Artists as Scholars

Artists as Scholars

In Grenada, it isn’t often that “artist” and “scholar” are mentioned in the same sentence unless, of course, we are talking about legendary Calypso artist, Scholar. This isn’t about Scholar though; this is about artists who not only practice a technical skill such as drawing, painting, or sculpture but who also use concepts that take years of study to be able to work with. My personal journey being educated as an artist has taken 10 years… after graduating from secondary school. This summer I will complete a Master of Fine Arts in Creative Practice, at Transart Institute accredited through Plymouth University. It is a popular myth that people who do art are people that are otherwise not as intelligent or are not able to do anything else. This couldn’t be further from the truth and it is good to remind our selves of how much work really goes into being an artist. Art is a process.


When I started my undergraduate degree at Calvin College in Michigan, I was ultimately interested in performative culture or how cultures present themselves through music, theatre, dance etc. I started studying studio art and theatre and realized before very long that it wasn’t quite what I needed. I ultimately ended up studying intercultural studies, which involved communications, sociology and religion. As part of my degree I spent a semester studying in Ghana studying African music, culture and philosophy. Coming from Grenada and not having a Caribbean studies program at the college I was particularly interested in West Africa and how Caribbean culture had been affected by it.


When I graduated I had planned to continue my education in art but I was told that I would not be able to apply for a Master of Fine Arts with a Bachelor of Arts, I was told I would need a Bachelor of Fine Arts. So I enrolled in a community college known for its art program, Brookhaven College, so that I could supplment my undergraduate degree with enough art credits to be able to apply to an MFA program. I spent two years taking studio classes, drawing, painting, sculpture, design etc. as well as art history and theory. Not only did this time represent a leap in my own development as an artist but I also got to interact with a model of how art is taught at that level.


I had applied to an MFA program after the time at Brookhaven and was not accepted and so I switched gears and applied for a master’s program involving one of my other interests. I have an interest in entrepreneurship and economic development and enrolled in a Master of Science program for entrepreneurship and innovation at the University of Texas at Dallas. After a year in the program I had learned that it had a very internal, corporate focus and I transferred over to the economics department. I studied International Political Economy with a certificate in non-profit management. While my thoughts and intentions were based in the Caribbean, this program had a particular bias towards funneling students into the US Foreign Service and jobs at organizations like the IMF and World Bank. With no interest in being a part of these organizations I left the program.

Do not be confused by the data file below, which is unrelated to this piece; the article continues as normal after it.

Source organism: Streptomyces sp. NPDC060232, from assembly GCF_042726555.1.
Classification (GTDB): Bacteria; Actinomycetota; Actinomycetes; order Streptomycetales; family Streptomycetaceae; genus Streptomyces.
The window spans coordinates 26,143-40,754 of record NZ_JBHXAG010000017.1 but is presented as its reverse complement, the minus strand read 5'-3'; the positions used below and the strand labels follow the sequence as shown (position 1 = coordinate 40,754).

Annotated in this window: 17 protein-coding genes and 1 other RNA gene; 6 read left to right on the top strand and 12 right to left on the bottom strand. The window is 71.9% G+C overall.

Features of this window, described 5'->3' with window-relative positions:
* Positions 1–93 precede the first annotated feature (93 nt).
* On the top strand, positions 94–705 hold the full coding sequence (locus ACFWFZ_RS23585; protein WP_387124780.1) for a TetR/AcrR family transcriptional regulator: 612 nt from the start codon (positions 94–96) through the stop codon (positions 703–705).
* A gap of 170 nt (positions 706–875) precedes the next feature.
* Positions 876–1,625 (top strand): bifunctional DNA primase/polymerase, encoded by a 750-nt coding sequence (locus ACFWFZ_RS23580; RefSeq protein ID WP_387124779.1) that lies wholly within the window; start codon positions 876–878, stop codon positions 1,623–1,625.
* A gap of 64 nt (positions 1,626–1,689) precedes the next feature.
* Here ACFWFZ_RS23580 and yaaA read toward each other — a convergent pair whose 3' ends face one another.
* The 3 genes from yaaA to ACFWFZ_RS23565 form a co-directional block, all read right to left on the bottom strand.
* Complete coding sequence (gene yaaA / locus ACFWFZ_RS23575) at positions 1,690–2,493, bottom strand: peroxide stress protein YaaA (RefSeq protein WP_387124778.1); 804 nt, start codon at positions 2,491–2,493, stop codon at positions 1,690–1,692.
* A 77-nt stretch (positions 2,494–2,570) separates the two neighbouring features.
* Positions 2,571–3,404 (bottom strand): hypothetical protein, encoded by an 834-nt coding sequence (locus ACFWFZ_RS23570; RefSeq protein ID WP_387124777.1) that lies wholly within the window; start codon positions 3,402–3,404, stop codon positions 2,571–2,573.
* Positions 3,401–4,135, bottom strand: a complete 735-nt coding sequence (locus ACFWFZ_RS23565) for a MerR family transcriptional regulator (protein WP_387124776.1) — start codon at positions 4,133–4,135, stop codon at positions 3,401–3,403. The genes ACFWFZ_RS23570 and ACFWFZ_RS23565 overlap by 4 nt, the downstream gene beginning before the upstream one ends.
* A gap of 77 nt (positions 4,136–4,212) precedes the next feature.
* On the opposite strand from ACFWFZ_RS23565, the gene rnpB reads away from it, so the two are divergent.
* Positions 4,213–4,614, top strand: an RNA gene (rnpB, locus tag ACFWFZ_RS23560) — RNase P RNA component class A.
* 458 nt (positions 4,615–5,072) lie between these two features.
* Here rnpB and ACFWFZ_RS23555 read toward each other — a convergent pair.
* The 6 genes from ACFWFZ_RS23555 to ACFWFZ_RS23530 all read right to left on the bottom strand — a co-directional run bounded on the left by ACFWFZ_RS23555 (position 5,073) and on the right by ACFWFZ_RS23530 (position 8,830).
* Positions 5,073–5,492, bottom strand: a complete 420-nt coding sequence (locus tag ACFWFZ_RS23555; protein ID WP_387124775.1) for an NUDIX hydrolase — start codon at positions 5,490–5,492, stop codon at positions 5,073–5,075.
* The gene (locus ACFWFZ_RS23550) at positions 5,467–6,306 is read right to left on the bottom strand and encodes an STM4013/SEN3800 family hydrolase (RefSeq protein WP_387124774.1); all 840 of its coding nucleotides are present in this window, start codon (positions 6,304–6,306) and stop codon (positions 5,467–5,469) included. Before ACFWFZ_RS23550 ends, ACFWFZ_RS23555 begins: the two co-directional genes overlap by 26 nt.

Finally I applied to Transart Institute, accredited by Plymouth Univsersity, UK, for my Master of Fine Arts, having all the while been keeping up an art practice, this time with success. It is a low-residency program that allows me to work on my art and research in Grenada and then travel to Berlin for a month in the summer and then New York for 10 days in the winter. The program was heavily concept based and had to become well versed in philosophy from the German thinkers to the French theorists and occasionally the Greek philosphers. The exposure to a variety of other artists as well as rigorous requirements for research and practice was like a refining fire for my art career. It was not easy and one of the themes of my educational journey was that I was always searching for what I needed and felt free to leave programs that were not suited to me. I finished my MFA and now look ahead to continue sythesizing ideas in my practice.


Ultimately, to participate in the contemporary international art scene, with the concepts I’m dealing with, I need each and every year that I took to get to this stage. Earlier this year I spent a month in Bolivia and drew heavily on the 2 years of Spanish I took in college. I reference my studies in economics as I talk about subverting the effect of capitalism. I reference philosophers, scientists, theologians, anthropologists as well as other artists when creating work. I believe that the purpose of art is to make us more complete humans, aware of our potential and limitations and ready to experience the fullness of life as we were intended. Art is not the passive picture making of idle hands or weak minds. Art is the passionate, intentional pursuit of a life well lived.

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